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Heat beats Bulls by 37 points to even series

Miami, which at one point went on a 62-20 scoring run, posts the largest margin of victory in the team’s postseason history.

SO MUCH FOR that notion of the Miami Heat being in trouble.

Sure, they've lost homecourt advantage in these Eastern Conference semifinals. But an absolute domination of the visiting Chicago Bulls last night made the reigning NBA champions look like the clear-cut team to beat in this title race once again.

"We're still in the hole," said Heat coach Erik Spoelstra, whose team will need to win at least one game in Chicago if it's going to prevail in this series.

But given how one-sided last night's game was, that wouldn't seem like too tall a challenge.

Ray Allen scored 21 points in only 19 minutes, LeBron James finished with 19 points and nine assists, and the Heat led by as many as 46 points on the way to a 115-78 victory in Game 2 of their series, now knotted at one game apiece.

It was the largest margin of victory in Heat postseason history, topping a 35-point win over Orlando on April 24, 1997.

Joakim Noah and Taj Gibson were ejected in the fourth quarter for Chicago, and the league will almost certainly review some of the things said and done in a game that was close for the first 20 minutes before turning into an embarrassment for the Bulls. The Bulls were called for six player technicals, the most by any team in a playoff game since Boston had that many against Indiana in 2005.

The Heat had three technicals assessed, a season-high for them.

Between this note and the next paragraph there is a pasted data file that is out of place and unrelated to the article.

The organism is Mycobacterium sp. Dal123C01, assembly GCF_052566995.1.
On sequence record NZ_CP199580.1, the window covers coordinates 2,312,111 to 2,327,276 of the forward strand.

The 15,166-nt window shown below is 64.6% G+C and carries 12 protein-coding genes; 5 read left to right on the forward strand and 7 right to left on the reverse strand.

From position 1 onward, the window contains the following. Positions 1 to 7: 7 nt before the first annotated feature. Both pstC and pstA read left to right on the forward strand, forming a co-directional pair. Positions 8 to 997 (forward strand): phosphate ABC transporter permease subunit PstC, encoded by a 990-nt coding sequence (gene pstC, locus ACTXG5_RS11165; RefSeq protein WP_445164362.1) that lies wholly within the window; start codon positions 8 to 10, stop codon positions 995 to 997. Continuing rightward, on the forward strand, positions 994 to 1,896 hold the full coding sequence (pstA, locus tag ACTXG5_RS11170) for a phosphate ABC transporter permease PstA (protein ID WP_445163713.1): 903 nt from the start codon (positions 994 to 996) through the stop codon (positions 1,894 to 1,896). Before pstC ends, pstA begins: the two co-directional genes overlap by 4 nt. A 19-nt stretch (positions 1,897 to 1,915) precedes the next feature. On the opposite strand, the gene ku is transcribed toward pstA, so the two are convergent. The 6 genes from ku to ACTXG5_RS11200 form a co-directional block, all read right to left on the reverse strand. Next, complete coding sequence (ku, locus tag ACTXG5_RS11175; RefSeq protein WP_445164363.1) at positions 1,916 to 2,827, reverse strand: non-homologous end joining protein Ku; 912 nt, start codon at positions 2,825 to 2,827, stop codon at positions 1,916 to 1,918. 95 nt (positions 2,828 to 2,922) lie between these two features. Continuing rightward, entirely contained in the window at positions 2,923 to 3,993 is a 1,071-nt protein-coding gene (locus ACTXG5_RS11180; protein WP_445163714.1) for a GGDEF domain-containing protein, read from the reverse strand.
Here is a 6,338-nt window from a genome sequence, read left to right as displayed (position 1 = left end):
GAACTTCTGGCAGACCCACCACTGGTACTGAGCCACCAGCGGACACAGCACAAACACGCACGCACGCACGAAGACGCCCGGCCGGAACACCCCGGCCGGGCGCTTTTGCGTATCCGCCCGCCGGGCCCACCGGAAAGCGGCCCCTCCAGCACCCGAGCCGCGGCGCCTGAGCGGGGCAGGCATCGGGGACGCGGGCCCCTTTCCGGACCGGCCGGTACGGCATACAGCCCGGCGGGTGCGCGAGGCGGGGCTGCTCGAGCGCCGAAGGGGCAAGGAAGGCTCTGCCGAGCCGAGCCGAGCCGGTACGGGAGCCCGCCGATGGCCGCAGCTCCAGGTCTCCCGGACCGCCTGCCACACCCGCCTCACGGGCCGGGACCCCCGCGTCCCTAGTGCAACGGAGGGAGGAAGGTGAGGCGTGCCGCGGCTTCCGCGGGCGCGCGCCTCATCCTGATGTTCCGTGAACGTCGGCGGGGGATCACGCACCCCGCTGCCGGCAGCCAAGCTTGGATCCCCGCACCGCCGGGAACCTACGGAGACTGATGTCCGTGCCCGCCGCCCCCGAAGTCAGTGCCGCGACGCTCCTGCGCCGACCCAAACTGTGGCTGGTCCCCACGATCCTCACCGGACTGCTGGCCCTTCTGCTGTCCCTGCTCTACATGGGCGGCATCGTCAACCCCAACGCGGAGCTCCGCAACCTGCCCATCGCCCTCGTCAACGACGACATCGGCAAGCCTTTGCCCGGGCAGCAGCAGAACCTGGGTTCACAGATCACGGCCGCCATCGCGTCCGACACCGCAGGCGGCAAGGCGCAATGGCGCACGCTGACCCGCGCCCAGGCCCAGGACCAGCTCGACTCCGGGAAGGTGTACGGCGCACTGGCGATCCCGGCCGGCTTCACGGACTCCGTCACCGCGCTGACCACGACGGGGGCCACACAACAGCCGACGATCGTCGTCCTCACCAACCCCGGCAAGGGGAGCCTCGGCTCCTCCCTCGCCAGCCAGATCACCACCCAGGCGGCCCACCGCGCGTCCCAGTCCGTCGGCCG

"We got sidetracked and you can't do that," Bulls coach Tom Thibodeau said. "We allowed frustration to carry over to the next play . . . You come in here, you're not going to get calls. That's reality."

Game 3 is tomorrow night in Chicago.

Norris Cole scored 18 points for Miami, which got 15 from Dwyane Wade and 13 from Chris Bosh. The Heat led 42-38 with 3:42 left in the first half, before going on an absurd 62-20 run.

James wore a T-shirt that said "Up To Me" before the game, and it appeared the message had some literal meaning.

"I wanted to be aggressive," James said.

Noteworthy * 

George Karl is the NBA's Coach of the Year after leading Denver to a team-record 57 wins this season.

Karl got a total of 404 points, including 62 first-place votes from a panel of sports writers and broadcasters. The Heat's Erik Spoelstra was second with 190 points (24 first-place votes).

Golden State eliminated the Nuggets 92-88 in Game 6 last Thursday night. It's the first time Karl has won the award in 25 seasons.

* Pau Gasol will undergo a minimally invasive procedure today to try to combat tendinitis in his knees. He sat out eight Los Angeles Lakers games this season because of tendon soreness in both knees.

* According to a Washington Post-ABC News poll, a majority of the nation supports Jason Collins' coming out as the first active gay athlete in one of the four major sports. According to the poll, 68 percent of Americans support Collins's decision, while 23 percent are opposed. The percentage of positive responses was higher among younger and better-educated respondents.